• Make a small change in the character’s background, even if it has no immediate effect on the story. Think of the nature of your character. If one thing had gone differently in her life, how would it change her nature? For example, let’s say she’s a nurturing woman who acts as a mother figure to everyone around her. Now imagine this: her mother passed away when she was a small child. Would she still be nurturing, perhaps trying to fulfill a void in her own life? Would she become self-sufficient and unable to comprehend those who can’t do the same for themselves? Making one different decision or having one alternate outcome to a situation can make a world of difference in your character’s personality.
  • Make a change in the surroundings. Maybe the character fits too well with the world around him. Does your hero work in an office building? What’s it like? Is it bright and airy with lots of open space or is it a fluorescent-lit cubicle farm? Change the setting and watch the effect it has on your character. Maybe he didn’t realize how much he valued freedom over stability until you took away his office window.
  • Bring in a character who sees everyone as the opposite of what they’re trying to project. For example, a therapist, bartender, or childhood friend might see that the hero is always looking for something to do not because he is creative but because he fears boredom. If confronted with this fact, how might the hero react?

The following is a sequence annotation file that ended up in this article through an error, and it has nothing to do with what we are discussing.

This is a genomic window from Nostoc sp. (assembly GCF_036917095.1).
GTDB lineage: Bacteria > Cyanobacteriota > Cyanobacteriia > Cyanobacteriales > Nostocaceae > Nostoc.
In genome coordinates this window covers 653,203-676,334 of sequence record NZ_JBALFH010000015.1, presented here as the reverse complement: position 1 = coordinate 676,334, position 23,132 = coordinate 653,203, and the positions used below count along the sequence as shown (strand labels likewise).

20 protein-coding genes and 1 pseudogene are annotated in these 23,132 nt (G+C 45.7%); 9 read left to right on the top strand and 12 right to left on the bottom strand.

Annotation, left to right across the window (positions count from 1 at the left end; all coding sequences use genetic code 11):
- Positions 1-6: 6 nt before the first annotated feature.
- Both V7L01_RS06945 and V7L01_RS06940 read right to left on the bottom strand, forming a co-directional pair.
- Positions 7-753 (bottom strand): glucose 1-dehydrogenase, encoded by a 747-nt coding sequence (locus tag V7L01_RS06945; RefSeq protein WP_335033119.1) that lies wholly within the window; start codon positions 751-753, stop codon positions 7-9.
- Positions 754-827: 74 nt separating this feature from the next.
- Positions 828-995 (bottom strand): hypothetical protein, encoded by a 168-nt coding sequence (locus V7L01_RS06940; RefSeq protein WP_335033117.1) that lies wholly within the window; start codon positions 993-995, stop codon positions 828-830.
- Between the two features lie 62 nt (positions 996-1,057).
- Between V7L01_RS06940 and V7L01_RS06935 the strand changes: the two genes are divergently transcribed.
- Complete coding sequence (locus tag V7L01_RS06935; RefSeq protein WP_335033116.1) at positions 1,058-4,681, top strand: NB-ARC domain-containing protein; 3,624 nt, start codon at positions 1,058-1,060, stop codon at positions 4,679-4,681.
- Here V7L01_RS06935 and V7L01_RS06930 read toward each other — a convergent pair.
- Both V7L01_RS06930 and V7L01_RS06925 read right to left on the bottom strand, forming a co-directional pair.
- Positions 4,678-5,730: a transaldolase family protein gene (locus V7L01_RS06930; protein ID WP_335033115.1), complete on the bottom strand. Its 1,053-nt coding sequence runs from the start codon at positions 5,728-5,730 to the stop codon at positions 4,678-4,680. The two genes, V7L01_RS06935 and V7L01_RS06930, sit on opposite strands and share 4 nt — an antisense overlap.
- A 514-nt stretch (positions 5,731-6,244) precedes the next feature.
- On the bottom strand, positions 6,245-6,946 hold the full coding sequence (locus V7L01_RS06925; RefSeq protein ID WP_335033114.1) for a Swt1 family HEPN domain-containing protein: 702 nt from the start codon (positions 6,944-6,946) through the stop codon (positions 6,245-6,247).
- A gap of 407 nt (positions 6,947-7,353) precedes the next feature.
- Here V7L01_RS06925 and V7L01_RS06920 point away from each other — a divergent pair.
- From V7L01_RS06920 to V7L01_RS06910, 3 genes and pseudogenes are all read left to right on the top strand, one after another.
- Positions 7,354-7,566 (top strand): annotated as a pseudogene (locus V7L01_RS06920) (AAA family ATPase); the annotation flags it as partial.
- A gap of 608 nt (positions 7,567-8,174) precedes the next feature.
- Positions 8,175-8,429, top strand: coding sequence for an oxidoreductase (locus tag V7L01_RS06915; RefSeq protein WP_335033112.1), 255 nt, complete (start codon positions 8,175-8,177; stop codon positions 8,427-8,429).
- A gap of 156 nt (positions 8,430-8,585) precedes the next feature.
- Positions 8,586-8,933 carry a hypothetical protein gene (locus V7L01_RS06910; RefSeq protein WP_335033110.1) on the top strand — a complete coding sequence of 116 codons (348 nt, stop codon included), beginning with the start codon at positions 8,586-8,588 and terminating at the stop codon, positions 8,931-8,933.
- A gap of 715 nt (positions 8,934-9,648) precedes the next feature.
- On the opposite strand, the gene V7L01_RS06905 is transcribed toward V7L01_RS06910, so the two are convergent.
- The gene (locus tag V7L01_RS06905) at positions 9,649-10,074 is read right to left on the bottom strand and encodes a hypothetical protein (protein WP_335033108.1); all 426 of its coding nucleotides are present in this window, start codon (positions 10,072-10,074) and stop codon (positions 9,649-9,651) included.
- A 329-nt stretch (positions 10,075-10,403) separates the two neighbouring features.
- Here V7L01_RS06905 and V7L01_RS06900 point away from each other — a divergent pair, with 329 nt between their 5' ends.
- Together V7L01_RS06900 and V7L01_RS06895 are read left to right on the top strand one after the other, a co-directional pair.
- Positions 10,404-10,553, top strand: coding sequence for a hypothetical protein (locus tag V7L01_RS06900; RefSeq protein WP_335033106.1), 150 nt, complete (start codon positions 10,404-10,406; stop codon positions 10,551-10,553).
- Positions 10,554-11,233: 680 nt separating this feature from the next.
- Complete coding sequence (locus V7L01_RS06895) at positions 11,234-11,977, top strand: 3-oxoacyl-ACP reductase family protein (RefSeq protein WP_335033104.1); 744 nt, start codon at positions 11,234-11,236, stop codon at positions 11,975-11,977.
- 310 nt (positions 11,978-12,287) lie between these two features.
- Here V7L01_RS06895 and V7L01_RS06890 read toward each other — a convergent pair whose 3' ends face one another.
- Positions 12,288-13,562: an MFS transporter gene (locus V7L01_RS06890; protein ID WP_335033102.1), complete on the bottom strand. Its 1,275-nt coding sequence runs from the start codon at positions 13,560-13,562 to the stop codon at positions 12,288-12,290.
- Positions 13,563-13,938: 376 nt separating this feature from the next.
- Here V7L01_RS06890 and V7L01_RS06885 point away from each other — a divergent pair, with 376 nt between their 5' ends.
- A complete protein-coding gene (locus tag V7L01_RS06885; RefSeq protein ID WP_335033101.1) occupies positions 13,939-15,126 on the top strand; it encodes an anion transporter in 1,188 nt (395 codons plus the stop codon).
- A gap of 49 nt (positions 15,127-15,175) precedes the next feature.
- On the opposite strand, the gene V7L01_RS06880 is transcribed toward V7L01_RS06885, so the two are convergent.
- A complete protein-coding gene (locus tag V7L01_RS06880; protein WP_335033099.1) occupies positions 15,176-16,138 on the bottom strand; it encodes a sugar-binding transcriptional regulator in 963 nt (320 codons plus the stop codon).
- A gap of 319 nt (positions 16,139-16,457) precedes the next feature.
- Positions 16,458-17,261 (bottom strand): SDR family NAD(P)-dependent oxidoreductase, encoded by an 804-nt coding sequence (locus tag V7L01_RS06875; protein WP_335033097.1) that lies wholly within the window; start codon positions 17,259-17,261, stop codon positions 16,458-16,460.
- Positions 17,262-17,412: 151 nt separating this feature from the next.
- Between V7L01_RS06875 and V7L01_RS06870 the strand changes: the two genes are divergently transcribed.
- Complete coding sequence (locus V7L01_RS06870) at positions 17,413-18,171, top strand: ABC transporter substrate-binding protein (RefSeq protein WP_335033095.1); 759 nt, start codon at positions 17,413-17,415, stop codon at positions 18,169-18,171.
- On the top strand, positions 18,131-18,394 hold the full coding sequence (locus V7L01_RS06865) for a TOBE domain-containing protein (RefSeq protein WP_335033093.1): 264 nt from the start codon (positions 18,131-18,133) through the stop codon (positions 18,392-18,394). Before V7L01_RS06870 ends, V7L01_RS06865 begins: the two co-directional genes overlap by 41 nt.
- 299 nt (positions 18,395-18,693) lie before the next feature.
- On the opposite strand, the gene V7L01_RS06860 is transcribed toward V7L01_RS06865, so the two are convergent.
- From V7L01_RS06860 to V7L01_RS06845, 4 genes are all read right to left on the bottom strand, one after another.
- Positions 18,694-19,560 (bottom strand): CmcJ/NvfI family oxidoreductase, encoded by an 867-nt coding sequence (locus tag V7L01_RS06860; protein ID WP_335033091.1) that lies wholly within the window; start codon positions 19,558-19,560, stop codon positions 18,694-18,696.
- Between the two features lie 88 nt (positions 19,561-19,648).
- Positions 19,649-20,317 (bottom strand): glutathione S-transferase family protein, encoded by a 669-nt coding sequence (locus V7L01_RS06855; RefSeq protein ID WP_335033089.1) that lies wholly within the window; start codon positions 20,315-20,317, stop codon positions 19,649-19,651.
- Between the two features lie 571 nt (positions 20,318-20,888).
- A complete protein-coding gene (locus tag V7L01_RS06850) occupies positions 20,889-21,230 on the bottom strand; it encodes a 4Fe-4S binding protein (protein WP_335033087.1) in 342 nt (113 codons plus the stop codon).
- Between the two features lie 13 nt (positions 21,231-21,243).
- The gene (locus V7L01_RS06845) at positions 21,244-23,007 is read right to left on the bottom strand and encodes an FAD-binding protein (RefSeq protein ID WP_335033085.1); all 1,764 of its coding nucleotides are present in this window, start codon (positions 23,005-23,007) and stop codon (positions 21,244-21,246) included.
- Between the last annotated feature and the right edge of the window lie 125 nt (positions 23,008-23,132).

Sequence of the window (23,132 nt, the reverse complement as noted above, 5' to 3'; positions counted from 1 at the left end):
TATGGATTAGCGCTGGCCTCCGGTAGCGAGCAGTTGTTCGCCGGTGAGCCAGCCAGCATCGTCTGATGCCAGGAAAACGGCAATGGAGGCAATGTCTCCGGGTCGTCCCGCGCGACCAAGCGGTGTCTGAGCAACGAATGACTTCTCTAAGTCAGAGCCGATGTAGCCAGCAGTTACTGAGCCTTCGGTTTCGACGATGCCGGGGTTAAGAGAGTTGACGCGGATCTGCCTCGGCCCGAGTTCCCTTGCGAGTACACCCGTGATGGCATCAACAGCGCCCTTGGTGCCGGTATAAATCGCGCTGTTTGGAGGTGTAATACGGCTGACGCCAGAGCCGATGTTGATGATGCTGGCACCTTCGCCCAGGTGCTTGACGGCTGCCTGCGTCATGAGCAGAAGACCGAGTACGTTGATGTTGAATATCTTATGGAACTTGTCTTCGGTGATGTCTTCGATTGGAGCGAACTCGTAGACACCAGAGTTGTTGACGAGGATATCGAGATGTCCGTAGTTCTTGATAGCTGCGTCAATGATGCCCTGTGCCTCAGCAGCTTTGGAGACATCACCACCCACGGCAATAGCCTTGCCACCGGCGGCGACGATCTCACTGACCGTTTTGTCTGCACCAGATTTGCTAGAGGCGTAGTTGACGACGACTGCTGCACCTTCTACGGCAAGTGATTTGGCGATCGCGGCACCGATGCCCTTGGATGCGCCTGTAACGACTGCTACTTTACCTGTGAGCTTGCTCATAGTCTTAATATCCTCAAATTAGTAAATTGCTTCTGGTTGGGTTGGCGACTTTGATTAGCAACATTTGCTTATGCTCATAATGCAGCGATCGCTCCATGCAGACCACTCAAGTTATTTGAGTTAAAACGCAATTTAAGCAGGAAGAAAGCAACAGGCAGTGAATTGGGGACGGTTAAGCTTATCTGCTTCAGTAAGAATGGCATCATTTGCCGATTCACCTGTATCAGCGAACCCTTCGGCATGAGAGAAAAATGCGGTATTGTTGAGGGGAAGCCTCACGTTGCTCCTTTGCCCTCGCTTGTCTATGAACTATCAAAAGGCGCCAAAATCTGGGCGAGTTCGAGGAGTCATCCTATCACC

Bad Guys

“When writing a novel, a writer should create living people; people, not ‘characters.’ A ‘character’ is a caricature.” –Ernest Hemingway

Antagonists are more often given the juicy backgrounds, the flaws and the faults but just as often they may be a little too perfect in their roles. It’s easier to make the bad guy the opposite of everything ours hero stands for. It’s no fun to have a bad guy without a chink in the armor for our hero to exploit.

Everyone is the hero of his own story. Our antagonists are no different. They believe they’re doing what is best for someone or some purpose, even if it’s only for themselves. Here are a few questions that might help round out your bad guys:

  • What are his weaknesses? Does he share any with the protagonist?
  • What are the antagonist’s redeeming qualities? Again, does he share any of these with the protagonist?
  • What tempts him and how susceptible is he to temptation? Can one temptation cause him to weaken or let down his guard? For example, if the hero is a beautiful woman, could the villain become distracted by that fact? And for that matter, would your hero exploit that weakness?